Bonus BS

We must give those Wall Street geniuses big bonuses! That's their motivation! That's what makes them work so hard! That's what gets results!

Not so.

The relationship between behavior and incentive is taken for granted, but the real cutting edge thinkers these days are the people working between psychology and economics: the people doing research on often basic assumptions that we make about what motivates us.

Dan Ariely is one of those researchers. He was interviewed on the business radio program MARKETPLACE:

ARIELY: ... we decided to check it out. And we started by checking out the most trivial assumption: the idea that the more money that is on the line, people would perform better. We wanted to give people either a small bonus, a medium bonus or a large bonus. Now my research budget is not that big, and I wanted the big bonus to be very big, like a six-month salary. So we went to India and guess what happened? Across many tasks, the more money that was on the line, the worse people did.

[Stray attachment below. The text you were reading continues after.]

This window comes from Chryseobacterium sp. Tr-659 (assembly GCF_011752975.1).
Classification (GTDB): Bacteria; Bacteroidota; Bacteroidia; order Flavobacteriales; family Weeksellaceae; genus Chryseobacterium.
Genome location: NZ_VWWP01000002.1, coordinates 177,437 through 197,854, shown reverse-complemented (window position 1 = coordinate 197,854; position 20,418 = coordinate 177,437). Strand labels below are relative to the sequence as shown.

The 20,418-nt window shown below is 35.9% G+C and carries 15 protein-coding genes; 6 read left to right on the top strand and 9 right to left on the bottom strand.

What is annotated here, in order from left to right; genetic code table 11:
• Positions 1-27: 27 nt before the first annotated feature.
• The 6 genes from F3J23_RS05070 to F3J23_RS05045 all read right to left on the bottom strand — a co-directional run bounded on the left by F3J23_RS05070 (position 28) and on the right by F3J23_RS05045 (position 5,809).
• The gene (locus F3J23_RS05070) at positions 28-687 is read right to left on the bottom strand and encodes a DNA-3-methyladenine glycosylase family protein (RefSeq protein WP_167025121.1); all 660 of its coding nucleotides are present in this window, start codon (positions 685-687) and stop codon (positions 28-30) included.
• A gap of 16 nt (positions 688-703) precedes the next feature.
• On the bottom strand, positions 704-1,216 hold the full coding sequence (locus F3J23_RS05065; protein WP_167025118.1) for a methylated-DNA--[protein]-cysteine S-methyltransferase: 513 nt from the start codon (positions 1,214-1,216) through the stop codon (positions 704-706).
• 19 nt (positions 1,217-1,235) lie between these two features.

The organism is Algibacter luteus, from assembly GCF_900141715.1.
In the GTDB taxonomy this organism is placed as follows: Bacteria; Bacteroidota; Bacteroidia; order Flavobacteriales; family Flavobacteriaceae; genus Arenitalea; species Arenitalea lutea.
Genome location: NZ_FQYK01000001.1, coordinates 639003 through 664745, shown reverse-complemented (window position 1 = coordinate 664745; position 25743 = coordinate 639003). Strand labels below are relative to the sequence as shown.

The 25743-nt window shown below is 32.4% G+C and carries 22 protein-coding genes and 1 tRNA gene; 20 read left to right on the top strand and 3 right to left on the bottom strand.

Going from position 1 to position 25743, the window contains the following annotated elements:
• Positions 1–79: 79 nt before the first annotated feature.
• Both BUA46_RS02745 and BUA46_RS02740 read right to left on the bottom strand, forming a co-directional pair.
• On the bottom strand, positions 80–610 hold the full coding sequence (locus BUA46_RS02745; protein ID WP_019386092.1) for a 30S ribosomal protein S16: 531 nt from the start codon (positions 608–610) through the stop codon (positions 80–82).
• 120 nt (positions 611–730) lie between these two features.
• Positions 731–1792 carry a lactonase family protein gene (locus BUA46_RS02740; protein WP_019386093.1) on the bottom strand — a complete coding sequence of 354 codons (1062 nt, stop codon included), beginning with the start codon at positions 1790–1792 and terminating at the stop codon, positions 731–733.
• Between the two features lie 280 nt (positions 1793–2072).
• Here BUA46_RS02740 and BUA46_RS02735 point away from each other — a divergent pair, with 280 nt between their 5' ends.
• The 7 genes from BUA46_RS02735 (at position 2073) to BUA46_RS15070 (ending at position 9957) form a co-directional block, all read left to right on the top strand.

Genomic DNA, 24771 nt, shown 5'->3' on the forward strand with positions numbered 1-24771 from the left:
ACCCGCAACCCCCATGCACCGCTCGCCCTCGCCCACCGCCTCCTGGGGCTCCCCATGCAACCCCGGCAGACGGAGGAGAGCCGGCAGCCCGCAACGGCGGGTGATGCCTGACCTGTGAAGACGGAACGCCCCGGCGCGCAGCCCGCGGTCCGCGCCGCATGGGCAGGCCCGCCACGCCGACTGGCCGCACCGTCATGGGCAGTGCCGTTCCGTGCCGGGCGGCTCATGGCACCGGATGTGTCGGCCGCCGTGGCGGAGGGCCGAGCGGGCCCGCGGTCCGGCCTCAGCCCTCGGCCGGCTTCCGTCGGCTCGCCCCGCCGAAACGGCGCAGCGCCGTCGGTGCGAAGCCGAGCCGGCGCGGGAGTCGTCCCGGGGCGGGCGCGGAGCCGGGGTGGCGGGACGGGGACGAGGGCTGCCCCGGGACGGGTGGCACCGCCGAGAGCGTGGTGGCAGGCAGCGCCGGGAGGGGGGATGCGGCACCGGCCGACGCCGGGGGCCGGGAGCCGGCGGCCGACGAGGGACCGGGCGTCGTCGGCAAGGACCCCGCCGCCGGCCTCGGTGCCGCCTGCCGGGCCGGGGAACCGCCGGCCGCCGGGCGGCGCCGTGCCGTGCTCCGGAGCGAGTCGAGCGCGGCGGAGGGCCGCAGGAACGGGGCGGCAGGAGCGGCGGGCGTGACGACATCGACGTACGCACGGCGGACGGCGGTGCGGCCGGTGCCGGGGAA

Ryssdal: Say that again. More money, lower performance?

ARIELY: That's right. When we gave them a huge bonus, performance went down.

Ryssdal: Why?

To find out why, please click on this link.

Ariely's research is not anomalous, either: I've read about other research that shows that people will work harder when they're working for free than if they feel they're being underpaid, become lazy when they're overpaid, and work hardest when they feel they're being compensated fairly. This of course flies in the face of standard Bonehead Age (20th Century) economic theory, but it's a brave new world being charted out there by Ariely and his ilk.

Some more of his research is described in this video (this time on how and when we feel it's okay to cheat and lie -- the story about how the college sweatshirt makes rooms full of people instantaneously turn super-honest or super-deceitful is not to be missed!)

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